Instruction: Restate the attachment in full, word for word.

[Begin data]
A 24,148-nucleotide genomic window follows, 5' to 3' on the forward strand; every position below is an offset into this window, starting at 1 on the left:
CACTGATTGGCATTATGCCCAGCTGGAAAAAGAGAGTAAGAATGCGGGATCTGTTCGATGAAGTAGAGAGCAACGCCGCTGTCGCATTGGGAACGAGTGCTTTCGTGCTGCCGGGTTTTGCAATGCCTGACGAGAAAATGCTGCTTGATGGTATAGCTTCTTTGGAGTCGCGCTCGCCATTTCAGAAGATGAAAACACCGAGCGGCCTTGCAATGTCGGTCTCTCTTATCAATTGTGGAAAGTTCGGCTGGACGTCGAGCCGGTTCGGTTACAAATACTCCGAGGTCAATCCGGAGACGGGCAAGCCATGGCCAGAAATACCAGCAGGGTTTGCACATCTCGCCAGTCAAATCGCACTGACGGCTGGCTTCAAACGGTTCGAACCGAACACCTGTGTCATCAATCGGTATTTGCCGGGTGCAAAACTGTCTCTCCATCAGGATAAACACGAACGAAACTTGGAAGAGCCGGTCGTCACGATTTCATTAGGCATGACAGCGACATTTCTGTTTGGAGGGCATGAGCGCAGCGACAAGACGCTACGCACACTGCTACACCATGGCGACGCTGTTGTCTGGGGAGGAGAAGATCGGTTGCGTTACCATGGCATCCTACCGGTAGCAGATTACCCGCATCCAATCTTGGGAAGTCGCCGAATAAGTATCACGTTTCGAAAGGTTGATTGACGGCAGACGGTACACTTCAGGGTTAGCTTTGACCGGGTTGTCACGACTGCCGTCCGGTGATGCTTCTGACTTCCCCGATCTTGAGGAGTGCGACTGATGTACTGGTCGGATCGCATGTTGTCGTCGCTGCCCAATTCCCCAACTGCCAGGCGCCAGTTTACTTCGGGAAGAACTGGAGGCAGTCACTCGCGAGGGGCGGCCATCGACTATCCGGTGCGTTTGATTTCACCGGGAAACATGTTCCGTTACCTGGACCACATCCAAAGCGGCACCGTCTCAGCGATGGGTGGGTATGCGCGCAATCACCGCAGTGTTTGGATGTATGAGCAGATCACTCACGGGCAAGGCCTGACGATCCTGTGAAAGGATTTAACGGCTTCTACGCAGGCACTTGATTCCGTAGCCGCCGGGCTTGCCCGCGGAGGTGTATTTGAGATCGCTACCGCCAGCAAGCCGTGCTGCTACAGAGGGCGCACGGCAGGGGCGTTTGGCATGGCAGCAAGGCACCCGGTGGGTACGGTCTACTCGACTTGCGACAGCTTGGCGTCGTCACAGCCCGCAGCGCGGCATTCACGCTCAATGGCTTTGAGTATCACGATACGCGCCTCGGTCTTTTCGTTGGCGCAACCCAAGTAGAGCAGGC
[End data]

A 24,148-nucleotide genomic window follows, 5' to 3' on the forward strand; every position below is an offset into this window, starting at 1 on the left:
CACTGATTGGCATTATGCCCAGCTGGAAAAAGAGAGTAAGAATGCGGGATCTGTTCGATGAAGTAGAGAGCAACGCCGCTGTCGCATTGGGAACGAGTGCTTTCGTGCTGCCGGGTTTTGCAATGCCTGACGAGAAAATGCTGCTTGATGGTATAGCTTCTTTGGAGTCGCGCTCGCCATTTCAGAAGATGAAAACACCGAGCGGCCTTGCAATGTCGGTCTCTCTTATCAATTGTGGAAAGTTCGGCTGGACGTCGAGCCGGTTCGGTTACAAATACTCCGAGGTCAATCCGGAGACGGGCAAGCCATGGCCAGAAATACCAGCAGGGTTTGCACATCTCGCCAGTCAAATCGCACTGACGGCTGGCTTCAAACGGTTCGAACCGAACACCTGTGTCATCAATCGGTATTTGCCGGGTGCAAAACTGTCTCTCCATCAGGATAAACACGAACGAAACTTGGAAGAGCCGGTCGTCACGATTTCATTAGGCATGACAGCGACATTTCTGTTTGGAGGGCATGAGCGCAGCGACAAGACGCTACGCACACTGCTACACCATGGCGACGCTGTTGTCTGGGGAGGAGAAGATCGGTTGCGTTACCATGGCATCCTACCGGTAGCAGATTACCCGCATCCAATCTTGGGAAGTCGCCGAATAAGTATCACGTTTCGAAAGGTTGATTGACGGCAGACGGTACACTTCAGGGTTAGCTTTGACCGGGTTGTCACGACTGCCGTCCGGTGATGCTTCTGACTTCCCCGATCTTGAGGAGTGCGACTGATGTACTGGTCGGATCGCATGTTGTCGTCGCTGCCCAATTCCCCAACTGCCAGGCGCCAGTTTACTTCGGGAAGAACTGGAGGCAGTCACTCGCGAGGGGCGGCCATCGACTATCCGGTGCGTTTGATTTCACCGGGAAACATGTTCCGTTACCTGGACCACATCCAAAGCGGCACCGTCTCAGCGATGGGTGGGTATGCGCGCAATCACCGCAGTGTTTGGATGTATGAGCAGATCACTCACGGGCAAGGCCTGACGATCCTGTGAAAGGATTTAACGGCTTCTACGCAGGCACTTGATTCCGTAGCCGCCGGGCTTGCCCGCGGAGGTGTATTTGAGATCGCTACCGCCAGCAAGCCGTGCTGCTACAGAGGGCGCACGGCAGGGGCGTTTGGCATGGCAGCAAGGCACCCGGTGGGTACGGTCTACTCGACTTGCGACAGCTTGGCGTCGTCACAGCCCGCAGCGCGGCATTCACGCTCAATGGCTTTGAGTATCACGATACGCGCCTCGGTCTTTTCGTTGGCGCAACCCAAGTAGAGCAGGC